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Re: Summary of Debconf i18n/l10n activities

Christian, Denis,

I see the localisation infrastructure as a tool of the translator (or localisation manager for a package in a language). If the translator has commit right, he can give the tool the data to do automatic commits, instead of doing them manaully. Only the person that has the rights in CVS/SVN will be able to commit to a project. As usual, no other commits would be allowed (except when PO files are updated with new POTs). We are not talking about different sets of people. At the end it is the upstream project who is in control by giving commit rights. Some poeple might commit manually and some might tell the infrastructure to do it for them (it is much better if for the same package and language, the team works only against CVS or against the infrastructure).

Inside the groups of people who use the infrastructure, they can use completelly different workflows. You might have a "French" workflow, which is automatically inherited by all French projects, unless overriden by specific parametrization for given package.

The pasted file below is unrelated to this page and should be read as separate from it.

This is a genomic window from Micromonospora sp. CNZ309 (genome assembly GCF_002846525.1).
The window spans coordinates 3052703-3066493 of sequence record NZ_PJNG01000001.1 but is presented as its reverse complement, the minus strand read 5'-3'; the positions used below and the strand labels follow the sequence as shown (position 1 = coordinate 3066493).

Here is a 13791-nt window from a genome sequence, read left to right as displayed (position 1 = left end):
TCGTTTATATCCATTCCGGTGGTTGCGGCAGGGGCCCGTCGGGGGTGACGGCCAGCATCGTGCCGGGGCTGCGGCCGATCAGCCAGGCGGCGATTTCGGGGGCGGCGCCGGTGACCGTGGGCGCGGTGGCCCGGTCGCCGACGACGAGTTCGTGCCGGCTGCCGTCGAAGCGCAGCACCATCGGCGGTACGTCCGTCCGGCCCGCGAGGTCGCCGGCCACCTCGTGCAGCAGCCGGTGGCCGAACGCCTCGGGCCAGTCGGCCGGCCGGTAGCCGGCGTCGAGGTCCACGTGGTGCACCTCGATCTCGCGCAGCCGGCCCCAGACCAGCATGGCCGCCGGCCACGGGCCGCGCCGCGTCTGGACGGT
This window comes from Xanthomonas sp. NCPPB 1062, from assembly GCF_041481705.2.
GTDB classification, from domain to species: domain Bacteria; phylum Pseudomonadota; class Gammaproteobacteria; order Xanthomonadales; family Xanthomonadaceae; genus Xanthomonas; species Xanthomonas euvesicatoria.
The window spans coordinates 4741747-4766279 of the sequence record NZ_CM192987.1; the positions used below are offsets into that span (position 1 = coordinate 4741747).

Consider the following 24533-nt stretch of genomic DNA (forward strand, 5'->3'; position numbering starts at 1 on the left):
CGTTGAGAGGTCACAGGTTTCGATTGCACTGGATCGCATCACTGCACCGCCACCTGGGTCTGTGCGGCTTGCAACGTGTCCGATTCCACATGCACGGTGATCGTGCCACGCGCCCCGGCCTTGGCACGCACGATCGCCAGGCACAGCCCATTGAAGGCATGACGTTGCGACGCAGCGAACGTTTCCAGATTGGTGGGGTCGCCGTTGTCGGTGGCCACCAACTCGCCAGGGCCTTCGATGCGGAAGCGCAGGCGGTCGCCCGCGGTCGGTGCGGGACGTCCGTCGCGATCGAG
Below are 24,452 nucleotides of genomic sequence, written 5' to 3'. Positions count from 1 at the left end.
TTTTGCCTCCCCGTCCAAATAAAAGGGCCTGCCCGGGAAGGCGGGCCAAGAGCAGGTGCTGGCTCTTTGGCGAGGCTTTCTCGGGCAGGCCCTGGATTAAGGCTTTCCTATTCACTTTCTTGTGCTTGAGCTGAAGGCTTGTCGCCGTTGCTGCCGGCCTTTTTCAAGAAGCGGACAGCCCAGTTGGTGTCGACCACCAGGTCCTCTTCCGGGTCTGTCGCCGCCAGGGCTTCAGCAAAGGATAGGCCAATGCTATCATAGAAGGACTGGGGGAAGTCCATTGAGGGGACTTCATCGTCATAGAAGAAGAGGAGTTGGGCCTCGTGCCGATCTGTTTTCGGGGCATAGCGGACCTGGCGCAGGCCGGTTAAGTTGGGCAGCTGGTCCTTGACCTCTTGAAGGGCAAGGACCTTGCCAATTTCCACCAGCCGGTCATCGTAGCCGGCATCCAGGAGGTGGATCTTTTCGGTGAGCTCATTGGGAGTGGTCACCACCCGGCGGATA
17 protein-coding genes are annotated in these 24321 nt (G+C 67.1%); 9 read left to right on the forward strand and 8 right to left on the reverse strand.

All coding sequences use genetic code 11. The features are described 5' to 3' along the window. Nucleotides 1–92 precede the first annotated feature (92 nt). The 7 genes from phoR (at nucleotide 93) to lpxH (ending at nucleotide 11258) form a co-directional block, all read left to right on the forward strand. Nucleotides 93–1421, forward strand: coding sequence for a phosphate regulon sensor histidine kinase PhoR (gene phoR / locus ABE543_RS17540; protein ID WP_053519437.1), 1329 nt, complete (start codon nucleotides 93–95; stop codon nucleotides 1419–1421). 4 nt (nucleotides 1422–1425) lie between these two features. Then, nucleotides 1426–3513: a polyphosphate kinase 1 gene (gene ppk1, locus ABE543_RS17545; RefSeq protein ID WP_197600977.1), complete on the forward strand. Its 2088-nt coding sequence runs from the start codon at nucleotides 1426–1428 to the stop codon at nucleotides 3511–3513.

Christian Perrier wrote:

Yay, sure, my definition was a little bit a shortcut. Of course, when
a given package/software has several trnslatable areas, the system
should offer a method to register only some of them.


The push module will of course need to be able to send the
translations in whatever format is needed by upstream (PO, XLIFF,
Mozilla stuff, whatever...)
I do not understand how Debian developers will communicate with the
infrastructure.  Could we pick a random package and define the
different processes?
Yes, this would be the idea. The filters will produce PO files (for OpenOffice or Mozilla) and convert back before sending changes back. No special permission from the upstream package is needed for using the infrastructure, as the result for the package is just a CVS commit from somebody who has rights (in both cases), or some other way of upstream communication in which the infrastructure emulates what you would do by hand.


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